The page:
Diner Dash Review: Same Menu, New Free-To-Play Taste

The Good

Lots of levels.

Fun character designs.

Time management formula is still engaging.

The Bad

Not very different from previous Diner Dash games.

Lots of free-to-play trappings and panhandling.

Challenge ramps up very quickly.

When we celebrate gaming’s bad-ass females, nary a word is spared for Diner Dash’s Flo, and that’s a shame. Sure, sure, shooting down Metroids isn’t easy, and neither is delivering messages on foot while weaving in and out of the gears of a dystopian society. But there’s something heroic – superhuman, even – about a waitress who darts from table to table, takes orders, serves food, cleans up, deals with belligerent customers, and keeps her composure through all of it.

The Diner Dash series has been around since 2004 and Flo hasn’t had a nervous breakdown yet, which speaks well of her character. The latest release, simply titled Diner Dash, is the first installment of the series to hit the App Store since Glu Mobile acquired series developer PlayFirst. Will Flo finally reach her limit and force-feed her serving tray to an over-demanding diner patron? No, she’ll probably be OK. The question is whether or not you’ll be OK with the game’s free-to-play trappings and advertising.

Diner Dash 2015

This time around, Flo’s diner is in danger of being taken over by Mr Big and his chain of “Eat-Mor” restaurants. If Flo wants her livelihood to survive, she has to keep on doing what she’s been doing for a decade now: Keep customers happy.

The new Diner Dash plays very closely to previous releases. Customers need to be seated (and bonus points if you park them in a booth with upholstery that matches their outfits – coordination, people!), and their orders need to be taken. Once that’s done, they need to be served, Flo needs to deliver their bill, and then she has to whisk away their dishes to make room for the next party.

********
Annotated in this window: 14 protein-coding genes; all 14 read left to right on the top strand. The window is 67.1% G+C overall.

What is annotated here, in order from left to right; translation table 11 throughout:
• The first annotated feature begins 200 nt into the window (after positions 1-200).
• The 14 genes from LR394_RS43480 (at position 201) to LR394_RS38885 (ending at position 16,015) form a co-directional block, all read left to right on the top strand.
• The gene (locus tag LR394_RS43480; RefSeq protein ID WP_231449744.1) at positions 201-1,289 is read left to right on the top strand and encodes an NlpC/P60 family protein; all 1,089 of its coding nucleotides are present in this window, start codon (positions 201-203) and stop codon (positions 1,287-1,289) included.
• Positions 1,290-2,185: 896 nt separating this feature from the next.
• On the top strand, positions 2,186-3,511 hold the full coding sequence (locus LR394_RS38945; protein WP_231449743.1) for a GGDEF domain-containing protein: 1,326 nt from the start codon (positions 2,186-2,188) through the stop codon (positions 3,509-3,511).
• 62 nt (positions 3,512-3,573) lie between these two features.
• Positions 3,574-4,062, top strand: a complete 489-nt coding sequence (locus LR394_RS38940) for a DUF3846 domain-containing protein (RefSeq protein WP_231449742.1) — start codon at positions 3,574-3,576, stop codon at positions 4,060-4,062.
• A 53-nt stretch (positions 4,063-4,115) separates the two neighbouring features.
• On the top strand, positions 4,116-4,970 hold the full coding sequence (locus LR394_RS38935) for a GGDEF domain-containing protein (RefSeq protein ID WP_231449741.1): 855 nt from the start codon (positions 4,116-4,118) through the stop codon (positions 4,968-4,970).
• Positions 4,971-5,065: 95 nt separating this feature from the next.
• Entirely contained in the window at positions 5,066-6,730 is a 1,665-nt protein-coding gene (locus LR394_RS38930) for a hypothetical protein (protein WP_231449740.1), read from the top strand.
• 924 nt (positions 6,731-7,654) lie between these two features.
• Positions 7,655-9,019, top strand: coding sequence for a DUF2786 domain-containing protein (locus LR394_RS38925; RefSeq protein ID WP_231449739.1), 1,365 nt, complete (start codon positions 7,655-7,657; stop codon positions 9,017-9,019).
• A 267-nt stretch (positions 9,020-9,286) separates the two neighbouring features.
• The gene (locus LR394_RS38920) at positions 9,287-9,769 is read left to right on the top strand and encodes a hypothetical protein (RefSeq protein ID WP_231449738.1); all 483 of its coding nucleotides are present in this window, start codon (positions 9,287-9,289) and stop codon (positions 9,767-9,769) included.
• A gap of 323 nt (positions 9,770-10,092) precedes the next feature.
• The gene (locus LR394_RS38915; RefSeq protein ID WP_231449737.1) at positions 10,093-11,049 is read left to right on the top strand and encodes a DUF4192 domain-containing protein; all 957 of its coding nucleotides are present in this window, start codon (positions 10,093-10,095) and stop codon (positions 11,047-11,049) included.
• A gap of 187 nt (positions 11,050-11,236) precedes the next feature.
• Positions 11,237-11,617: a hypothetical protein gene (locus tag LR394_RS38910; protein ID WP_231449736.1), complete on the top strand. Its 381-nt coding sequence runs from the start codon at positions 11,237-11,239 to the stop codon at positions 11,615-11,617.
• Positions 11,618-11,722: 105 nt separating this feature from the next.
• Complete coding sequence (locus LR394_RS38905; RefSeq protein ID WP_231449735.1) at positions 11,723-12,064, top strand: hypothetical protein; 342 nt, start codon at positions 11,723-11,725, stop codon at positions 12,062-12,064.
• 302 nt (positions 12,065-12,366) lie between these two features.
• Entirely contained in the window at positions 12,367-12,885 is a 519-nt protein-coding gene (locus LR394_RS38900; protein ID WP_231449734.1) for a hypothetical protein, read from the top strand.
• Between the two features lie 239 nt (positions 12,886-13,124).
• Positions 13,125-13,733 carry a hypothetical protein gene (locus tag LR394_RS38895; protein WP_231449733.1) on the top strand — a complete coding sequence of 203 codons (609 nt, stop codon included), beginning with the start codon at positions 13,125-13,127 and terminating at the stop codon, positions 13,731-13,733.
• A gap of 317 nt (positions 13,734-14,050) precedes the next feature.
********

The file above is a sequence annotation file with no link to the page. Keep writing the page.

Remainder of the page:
You score points for every action performed, but you really rack them up if you chain tasks (for instance, taking three orders in a row gives you far more points than simply taking one customer’s order, serving them, and hanging around until they finish their meal). Diner Dash’s challenge lies in time management. Can you serve everyone in a manner that lets you score major points while simultaneously preventing angry customer walk-outs?

Customers have different needs that need to be taken into consideration, too. Some only want coffee, and lots of it. Others are busy and get irritated if you don’t drop everything and serve them right away. Some will even attempt the dreaded dine-and-dash.

Maybe this all sounds familiar, and that’s because it’s more or less the same Diner Dash experience you had ten years ago. In other words, it’s tried-and-true, and fun enough. But the lack of innovation presents a problem. It makes it very easy to remember a time when Diner Dash didn’t run on stamina systems, or constantly offer hot deals and power-ups that are exclusively purchasable with hard currency.

Diner Dash 2015

There’s also the issue of difficulty. Like most time management titles, Diner Dash gradually gets more and more difficult by adding more customers with more demands. But in the new Diner Dash, the difficulty takes a sharp turn by level eight. Suddenly, you find your lobby flooded with customers suffering from a massive patience deficiency. It’s a bit of a shock if you’re used to being eased into the water. Hard levels can be overcome with practice, but that sucks up your meager store of stamina.

Despite its flaws, the new Diner Dash is a decent distraction. If you’re not burned out on time management games, and if you can get around the free-to-play panhandling, you should welcome Flo back into your life.

Content writer

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